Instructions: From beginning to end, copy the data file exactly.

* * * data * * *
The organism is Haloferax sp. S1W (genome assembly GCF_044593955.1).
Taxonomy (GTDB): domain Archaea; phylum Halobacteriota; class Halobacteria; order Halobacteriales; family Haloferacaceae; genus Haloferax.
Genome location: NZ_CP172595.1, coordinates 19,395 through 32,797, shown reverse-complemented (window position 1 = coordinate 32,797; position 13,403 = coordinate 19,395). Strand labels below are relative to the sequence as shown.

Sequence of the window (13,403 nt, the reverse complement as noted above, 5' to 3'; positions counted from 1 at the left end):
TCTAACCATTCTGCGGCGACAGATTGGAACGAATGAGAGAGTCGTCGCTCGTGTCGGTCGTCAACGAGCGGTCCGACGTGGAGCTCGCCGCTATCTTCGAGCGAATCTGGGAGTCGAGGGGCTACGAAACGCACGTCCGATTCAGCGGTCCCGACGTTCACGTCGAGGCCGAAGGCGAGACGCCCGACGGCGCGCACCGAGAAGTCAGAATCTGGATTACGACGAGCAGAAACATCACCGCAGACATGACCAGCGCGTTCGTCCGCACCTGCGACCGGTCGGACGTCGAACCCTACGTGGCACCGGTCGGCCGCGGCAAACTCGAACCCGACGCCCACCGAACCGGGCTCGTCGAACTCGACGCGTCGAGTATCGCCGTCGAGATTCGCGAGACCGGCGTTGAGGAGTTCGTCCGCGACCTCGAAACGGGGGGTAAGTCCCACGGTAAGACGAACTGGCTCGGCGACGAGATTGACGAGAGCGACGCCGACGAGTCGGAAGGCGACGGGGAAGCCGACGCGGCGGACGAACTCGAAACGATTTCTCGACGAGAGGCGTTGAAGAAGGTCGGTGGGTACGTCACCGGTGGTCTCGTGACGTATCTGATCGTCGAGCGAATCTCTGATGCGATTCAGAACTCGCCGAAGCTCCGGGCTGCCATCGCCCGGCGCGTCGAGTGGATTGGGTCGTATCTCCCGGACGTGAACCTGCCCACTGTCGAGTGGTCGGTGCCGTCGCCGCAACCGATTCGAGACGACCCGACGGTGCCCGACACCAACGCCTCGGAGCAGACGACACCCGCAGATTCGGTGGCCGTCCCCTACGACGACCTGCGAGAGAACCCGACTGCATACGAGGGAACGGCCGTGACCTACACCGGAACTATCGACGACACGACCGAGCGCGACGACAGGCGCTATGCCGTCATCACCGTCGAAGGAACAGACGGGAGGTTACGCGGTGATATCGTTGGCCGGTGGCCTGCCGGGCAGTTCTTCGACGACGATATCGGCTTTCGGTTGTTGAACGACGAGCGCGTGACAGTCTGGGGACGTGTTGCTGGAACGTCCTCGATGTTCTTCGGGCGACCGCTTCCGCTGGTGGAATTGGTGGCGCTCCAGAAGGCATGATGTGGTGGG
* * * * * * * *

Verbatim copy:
The organism is Haloferax sp. S1W (genome assembly GCF_044593955.1).
Taxonomy (GTDB): domain Archaea; phylum Halobacteriota; class Halobacteria; order Halobacteriales; family Haloferacaceae; genus Haloferax.
Genome location: NZ_CP172595.1, coordinates 19,395 through 32,797, shown reverse-complemented (window position 1 = coordinate 32,797; position 13,403 = coordinate 19,395). Strand labels below are relative to the sequence as shown.

Sequence of the window (13,403 nt, the reverse complement as noted above, 5' to 3'; positions counted from 1 at the left end):
TCTAACCATTCTGCGGCGACAGATTGGAACGAATGAGAGAGTCGTCGCTCGTGTCGGTCGTCAACGAGCGGTCCGACGTGGAGCTCGCCGCTATCTTCGAGCGAATCTGGGAGTCGAGGGGCTACGAAACGCACGTCCGATTCAGCGGTCCCGACGTTCACGTCGAGGCCGAAGGCGAGACGCCCGACGGCGCGCACCGAGAAGTCAGAATCTGGATTACGACGAGCAGAAACATCACCGCAGACATGACCAGCGCGTTCGTCCGCACCTGCGACCGGTCGGACGTCGAACCCTACGTGGCACCGGTCGGCCGCGGCAAACTCGAACCCGACGCCCACCGAACCGGGCTCGTCGAACTCGACGCGTCGAGTATCGCCGTCGAGATTCGCGAGACCGGCGTTGAGGAGTTCGTCCGCGACCTCGAAACGGGGGGTAAGTCCCACGGTAAGACGAACTGGCTCGGCGACGAGATTGACGAGAGCGACGCCGACGAGTCGGAAGGCGACGGGGAAGCCGACGCGGCGGACGAACTCGAAACGATTTCTCGACGAGAGGCGTTGAAGAAGGTCGGTGGGTACGTCACCGGTGGTCTCGTGACGTATCTGATCGTCGAGCGAATCTCTGATGCGATTCAGAACTCGCCGAAGCTCCGGGCTGCCATCGCCCGGCGCGTCGAGTGGATTGGGTCGTATCTCCCGGACGTGAACCTGCCCACTGTCGAGTGGTCGGTGCCGTCGCCGCAACCGATTCGAGACGACCCGACGGTGCCCGACACCAACGCCTCGGAGCAGACGACACCCGCAGATTCGGTGGCCGTCCCCTACGACGACCTGCGAGAGAACCCGACTGCATACGAGGGAACGGCCGTGACCTACACCGGAACTATCGACGACACGACCGAGCGCGACGACAGGCGCTATGCCGTCATCACCGTCGAAGGAACAGACGGGAGGTTACGCGGTGATATCGTTGGCCGGTGGCCTGCCGGGCAGTTCTTCGACGACGATATCGGCTTTCGGTTGTTGAACGACGAGCGCGTGACAGTCTGGGGACGTGTTGCTGGAACGTCCTCGATGTTCTTCGGGCGACCGCTTCCGCTGGTGGAATTGGTGGCGCTCCAGAAGGCATGATGTGGTGGG